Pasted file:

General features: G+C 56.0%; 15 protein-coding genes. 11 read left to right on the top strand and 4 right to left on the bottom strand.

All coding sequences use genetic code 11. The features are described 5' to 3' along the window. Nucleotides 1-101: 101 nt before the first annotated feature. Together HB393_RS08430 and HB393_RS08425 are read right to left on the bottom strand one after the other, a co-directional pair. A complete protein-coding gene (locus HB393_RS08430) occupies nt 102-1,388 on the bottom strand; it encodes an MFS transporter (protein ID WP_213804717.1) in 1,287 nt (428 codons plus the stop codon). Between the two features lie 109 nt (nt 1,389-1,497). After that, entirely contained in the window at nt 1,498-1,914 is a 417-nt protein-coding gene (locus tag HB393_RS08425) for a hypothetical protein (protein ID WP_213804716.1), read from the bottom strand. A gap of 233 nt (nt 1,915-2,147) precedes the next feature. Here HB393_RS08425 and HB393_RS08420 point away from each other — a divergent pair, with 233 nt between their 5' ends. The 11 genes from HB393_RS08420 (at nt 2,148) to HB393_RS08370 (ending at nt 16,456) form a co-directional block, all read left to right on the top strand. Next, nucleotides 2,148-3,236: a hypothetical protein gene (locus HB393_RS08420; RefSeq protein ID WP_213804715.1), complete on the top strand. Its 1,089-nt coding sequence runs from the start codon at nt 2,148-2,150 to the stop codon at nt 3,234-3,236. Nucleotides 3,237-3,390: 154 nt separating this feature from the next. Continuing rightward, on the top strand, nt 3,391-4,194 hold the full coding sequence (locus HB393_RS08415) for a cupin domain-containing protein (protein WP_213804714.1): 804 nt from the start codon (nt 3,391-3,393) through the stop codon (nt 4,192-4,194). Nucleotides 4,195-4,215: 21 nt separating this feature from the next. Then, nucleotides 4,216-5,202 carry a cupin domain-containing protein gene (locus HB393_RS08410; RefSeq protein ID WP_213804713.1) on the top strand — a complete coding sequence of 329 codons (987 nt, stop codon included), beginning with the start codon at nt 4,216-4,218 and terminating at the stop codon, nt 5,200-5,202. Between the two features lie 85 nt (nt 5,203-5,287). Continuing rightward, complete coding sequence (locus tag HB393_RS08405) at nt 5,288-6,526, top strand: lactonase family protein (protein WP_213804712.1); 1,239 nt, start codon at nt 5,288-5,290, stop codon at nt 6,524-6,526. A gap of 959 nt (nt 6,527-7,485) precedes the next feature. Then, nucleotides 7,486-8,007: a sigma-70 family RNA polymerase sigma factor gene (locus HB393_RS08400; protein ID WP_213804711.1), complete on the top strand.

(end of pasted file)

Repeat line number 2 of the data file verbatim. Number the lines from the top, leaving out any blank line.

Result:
All coding sequences use genetic code 11. The features are described 5' to 3' along the window. Nucleotides 1-101: 101 nt before the first annotated feature. Together HB393_RS08430 and HB393_RS08425 are read right to left on the bottom strand one after the other, a co-directional pair. A complete protein-coding gene (locus HB393_RS08430) occupies nt 102-1,388 on the bottom strand; it encodes an MFS transporter (protein ID WP_213804717.1) in 1,287 nt (428 codons plus the stop codon). Between the two features lie 109 nt (nt 1,389-1,497). After that, entirely contained in the window at nt 1,498-1,914 is a 417-nt protein-coding gene (locus tag HB393_RS08425) for a hypothetical protein (protein ID WP_213804716.1), read from the bottom strand. A gap of 233 nt (nt 1,915-2,147) precedes the next feature. Here HB393_RS08425 and HB393_RS08420 point away from each other — a divergent pair, with 233 nt between their 5' ends. The 11 genes from HB393_RS08420 (at nt 2,148) to HB393_RS08370 (ending at nt 16,456) form a co-directional block, all read left to right on the top strand. Next, nucleotides 2,148-3,236: a hypothetical protein gene (locus HB393_RS08420; RefSeq protein ID WP_213804715.1), complete on the top strand. Its 1,089-nt coding sequence runs from the start codon at nt 2,148-2,150 to the stop codon at nt 3,234-3,236. Nucleotides 3,237-3,390: 154 nt separating this feature from the next. Continuing rightward, on the top strand, nt 3,391-4,194 hold the full coding sequence (locus HB393_RS08415) for a cupin domain-containing protein (protein WP_213804714.1): 804 nt from the start codon (nt 3,391-3,393) through the stop codon (nt 4,192-4,194). Nucleotides 4,195-4,215: 21 nt separating this feature from the next. Then, nucleotides 4,216-5,202 carry a cupin domain-containing protein gene (locus HB393_RS08410; RefSeq protein ID WP_213804713.1) on the top strand — a complete coding sequence of 329 codons (987 nt, stop codon included), beginning with the start codon at nt 4,216-4,218 and terminating at the stop codon, nt 5,200-5,202. Between the two features lie 85 nt (nt 5,203-5,287). Continuing rightward, complete coding sequence (locus tag HB393_RS08405) at nt 5,288-6,526, top strand: lactonase family protein (protein WP_213804712.1); 1,239 nt, start codon at nt 5,288-5,290, stop codon at nt 6,524-6,526. A gap of 959 nt (nt 6,527-7,485) precedes the next feature. Then, nucleotides 7,486-8,007: a sigma-70 family RNA polymerase sigma factor gene (locus HB393_RS08400; protein ID WP_213804711.1), complete on the top strand.